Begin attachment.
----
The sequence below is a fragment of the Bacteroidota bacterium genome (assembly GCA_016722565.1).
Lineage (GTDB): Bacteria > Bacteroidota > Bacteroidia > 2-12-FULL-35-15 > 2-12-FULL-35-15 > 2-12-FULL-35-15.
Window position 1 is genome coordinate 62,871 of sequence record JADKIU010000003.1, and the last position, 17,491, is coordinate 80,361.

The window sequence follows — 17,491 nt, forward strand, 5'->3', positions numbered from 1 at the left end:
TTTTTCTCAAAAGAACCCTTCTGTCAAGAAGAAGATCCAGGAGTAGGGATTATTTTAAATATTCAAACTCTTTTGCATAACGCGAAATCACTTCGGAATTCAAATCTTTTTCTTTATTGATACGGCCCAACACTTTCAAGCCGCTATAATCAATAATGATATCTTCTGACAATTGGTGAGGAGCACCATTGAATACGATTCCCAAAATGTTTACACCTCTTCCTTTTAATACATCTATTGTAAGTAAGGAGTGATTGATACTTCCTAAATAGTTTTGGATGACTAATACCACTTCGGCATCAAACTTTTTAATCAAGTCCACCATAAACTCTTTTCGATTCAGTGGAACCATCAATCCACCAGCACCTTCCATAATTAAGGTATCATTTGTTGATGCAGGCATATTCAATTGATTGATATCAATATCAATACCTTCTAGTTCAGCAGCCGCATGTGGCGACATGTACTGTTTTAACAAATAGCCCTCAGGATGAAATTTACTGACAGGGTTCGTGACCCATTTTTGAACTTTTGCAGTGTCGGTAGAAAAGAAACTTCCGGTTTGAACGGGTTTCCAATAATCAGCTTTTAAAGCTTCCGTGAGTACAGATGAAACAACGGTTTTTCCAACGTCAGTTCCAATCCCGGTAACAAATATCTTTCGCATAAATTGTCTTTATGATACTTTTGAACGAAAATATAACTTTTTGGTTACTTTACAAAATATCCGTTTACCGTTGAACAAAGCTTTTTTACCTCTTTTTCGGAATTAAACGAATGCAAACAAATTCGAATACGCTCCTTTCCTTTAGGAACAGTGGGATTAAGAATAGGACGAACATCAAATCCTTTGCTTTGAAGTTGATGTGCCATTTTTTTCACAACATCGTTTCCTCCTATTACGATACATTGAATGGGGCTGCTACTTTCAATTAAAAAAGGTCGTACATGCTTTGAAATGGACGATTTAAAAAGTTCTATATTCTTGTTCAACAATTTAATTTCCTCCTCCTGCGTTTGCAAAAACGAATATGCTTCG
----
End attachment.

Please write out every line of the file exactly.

The sequence below is a fragment of the Bacteroidota bacterium genome (assembly GCA_016722565.1).
Lineage (GTDB): Bacteria > Bacteroidota > Bacteroidia > 2-12-FULL-35-15 > 2-12-FULL-35-15 > 2-12-FULL-35-15.
Window position 1 is genome coordinate 62,871 of sequence record JADKIU010000003.1, and the last position, 17,491, is coordinate 80,361.

The window sequence follows — 17,491 nt, forward strand, 5'->3', positions numbered from 1 at the left end:
TTTTTCTCAAAAGAACCCTTCTGTCAAGAAGAAGATCCAGGAGTAGGGATTATTTTAAATATTCAAACTCTTTTGCATAACGCGAAATCACTTCGGAATTCAAATCTTTTTCTTTATTGATACGGCCCAACACTTTCAAGCCGCTATAATCAATAATGATATCTTCTGACAATTGGTGAGGAGCACCATTGAATACGATTCCCAAAATGTTTACACCTCTTCCTTTTAATACATCTATTGTAAGTAAGGAGTGATTGATACTTCCTAAATAGTTTTGGATGACTAATACCACTTCGGCATCAAACTTTTTAATCAAGTCCACCATAAACTCTTTTCGATTCAGTGGAACCATCAATCCACCAGCACCTTCCATAATTAAGGTATCATTTGTTGATGCAGGCATATTCAATTGATTGATATCAATATCAATACCTTCTAGTTCAGCAGCCGCATGTGGCGACATGTACTGTTTTAACAAATAGCCCTCAGGATGAAATTTACTGACAGGGTTCGTGACCCATTTTTGAACTTTTGCAGTGTCGGTAGAAAAGAAACTTCCGGTTTGAACGGGTTTCCAATAATCAGCTTTTAAAGCTTCCGTGAGTACAGATGAAACAACGGTTTTTCCAACGTCAGTTCCAATCCCGGTAACAAATATCTTTCGCATAAATTGTCTTTATGATACTTTTGAACGAAAATATAACTTTTTGGTTACTTTACAAAATATCCGTTTACCGTTGAACAAAGCTTTTTTACCTCTTTTTCGGAATTAAACGAATGCAAACAAATTCGAATACGCTCCTTTCCTTTAGGAACAGTGGGATTAAGAATAGGACGAACATCAAATCCTTTGCTTTGAAGTTGATGTGCCATTTTTTTCACAACATCGTTTCCTCCTATTACGATACATTGAATGGGGCTGCTACTTTCAATTAAAAAAGGTCGTACATGCTTTGAAATGGACGATTTAAAAAGTTCTATATTCTTGTTCAACAATTTAATTTCCTCCTCCTGCGTTTGCAAAAACGAATATGCTTCG